The recalcitrant IMF funds Honduras

8 Sep

The IMF keeps saying that it is ‘changing’ though it apparently has not.

According to Weisbrot, the financial institution has loaned $150 million dollars with another another $13.8 million (by tomorrow) to the current Honduran government that gained power through a coup that was universally condemned.

Furthermore, in the commentary, the IMF argued that this loan is a loan package that is based on member countries proportional share ‘regardless of governance’. Weibrot argues ‘it [still] doesn’t resolve the question as to whom the funds should be disbursed to, in the case of a non-recognised, illegitimate government that has seized power by force’. He recommends suspending the aid ‘until some kind of determination could be made, rather than simply acting as though there were no question about the legitimacy of the coup government’.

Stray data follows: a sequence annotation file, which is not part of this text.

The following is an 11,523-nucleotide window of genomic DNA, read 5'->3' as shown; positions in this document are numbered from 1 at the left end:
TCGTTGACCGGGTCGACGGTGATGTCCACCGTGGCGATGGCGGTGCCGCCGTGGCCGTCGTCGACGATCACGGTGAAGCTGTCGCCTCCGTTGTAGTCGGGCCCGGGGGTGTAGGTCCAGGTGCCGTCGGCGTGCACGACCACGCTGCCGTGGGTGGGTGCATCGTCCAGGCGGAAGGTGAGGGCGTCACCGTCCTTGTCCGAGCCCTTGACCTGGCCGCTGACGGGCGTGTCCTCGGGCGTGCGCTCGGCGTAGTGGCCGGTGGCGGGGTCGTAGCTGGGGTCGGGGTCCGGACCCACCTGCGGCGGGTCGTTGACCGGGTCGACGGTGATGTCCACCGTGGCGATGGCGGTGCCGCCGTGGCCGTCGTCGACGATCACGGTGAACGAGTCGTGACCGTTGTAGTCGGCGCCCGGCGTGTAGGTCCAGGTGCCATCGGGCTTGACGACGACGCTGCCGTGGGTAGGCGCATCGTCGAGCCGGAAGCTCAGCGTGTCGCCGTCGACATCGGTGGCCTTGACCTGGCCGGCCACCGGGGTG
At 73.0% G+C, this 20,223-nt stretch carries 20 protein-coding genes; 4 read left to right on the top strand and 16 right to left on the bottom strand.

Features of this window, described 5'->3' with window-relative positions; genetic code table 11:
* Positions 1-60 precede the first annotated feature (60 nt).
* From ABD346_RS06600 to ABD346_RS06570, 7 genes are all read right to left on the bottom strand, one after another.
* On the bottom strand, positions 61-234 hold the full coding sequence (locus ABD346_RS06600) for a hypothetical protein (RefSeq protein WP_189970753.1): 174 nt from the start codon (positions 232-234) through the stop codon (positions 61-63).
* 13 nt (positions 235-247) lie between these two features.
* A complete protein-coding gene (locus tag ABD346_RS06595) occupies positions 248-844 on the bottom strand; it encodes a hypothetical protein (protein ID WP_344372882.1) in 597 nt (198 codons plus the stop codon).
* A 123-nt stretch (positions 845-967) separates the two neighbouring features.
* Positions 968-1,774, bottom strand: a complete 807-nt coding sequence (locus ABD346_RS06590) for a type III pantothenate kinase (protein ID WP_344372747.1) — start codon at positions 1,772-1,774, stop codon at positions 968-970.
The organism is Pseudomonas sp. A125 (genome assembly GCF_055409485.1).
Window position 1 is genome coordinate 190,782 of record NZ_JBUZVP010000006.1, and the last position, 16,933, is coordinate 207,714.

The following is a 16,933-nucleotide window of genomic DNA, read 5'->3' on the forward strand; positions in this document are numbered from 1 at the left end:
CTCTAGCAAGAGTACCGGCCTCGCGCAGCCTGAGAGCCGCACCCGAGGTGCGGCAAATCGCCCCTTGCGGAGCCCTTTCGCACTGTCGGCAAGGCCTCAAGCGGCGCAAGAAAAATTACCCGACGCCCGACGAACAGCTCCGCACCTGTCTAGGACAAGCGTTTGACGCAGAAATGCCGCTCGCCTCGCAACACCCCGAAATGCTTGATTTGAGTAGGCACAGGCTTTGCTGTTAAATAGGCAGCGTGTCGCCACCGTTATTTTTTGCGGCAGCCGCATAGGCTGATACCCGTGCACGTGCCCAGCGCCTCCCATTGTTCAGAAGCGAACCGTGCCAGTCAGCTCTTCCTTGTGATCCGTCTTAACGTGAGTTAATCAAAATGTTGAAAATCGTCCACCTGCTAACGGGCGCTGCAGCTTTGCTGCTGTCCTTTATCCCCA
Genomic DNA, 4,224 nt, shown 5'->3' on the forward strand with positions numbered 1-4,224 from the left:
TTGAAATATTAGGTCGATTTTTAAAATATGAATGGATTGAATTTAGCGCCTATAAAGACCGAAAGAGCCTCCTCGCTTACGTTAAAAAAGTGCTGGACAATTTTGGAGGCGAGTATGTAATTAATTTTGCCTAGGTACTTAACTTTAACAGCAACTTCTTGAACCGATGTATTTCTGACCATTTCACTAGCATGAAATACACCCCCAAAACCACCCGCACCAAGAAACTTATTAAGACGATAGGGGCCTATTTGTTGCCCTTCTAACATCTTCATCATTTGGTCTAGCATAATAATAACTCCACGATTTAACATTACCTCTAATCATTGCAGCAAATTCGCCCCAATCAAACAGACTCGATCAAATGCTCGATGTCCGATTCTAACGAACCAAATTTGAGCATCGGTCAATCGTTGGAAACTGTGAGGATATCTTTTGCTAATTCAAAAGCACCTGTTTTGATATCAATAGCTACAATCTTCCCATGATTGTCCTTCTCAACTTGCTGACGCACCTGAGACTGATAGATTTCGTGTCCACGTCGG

But if there is any proof that the IMF is still the wolf in the sheep skin, it is this: it cuts off  funds with the democratically elected government of President Zelaya (Honduras) last November when the former did not agree with the country’s economic policies.

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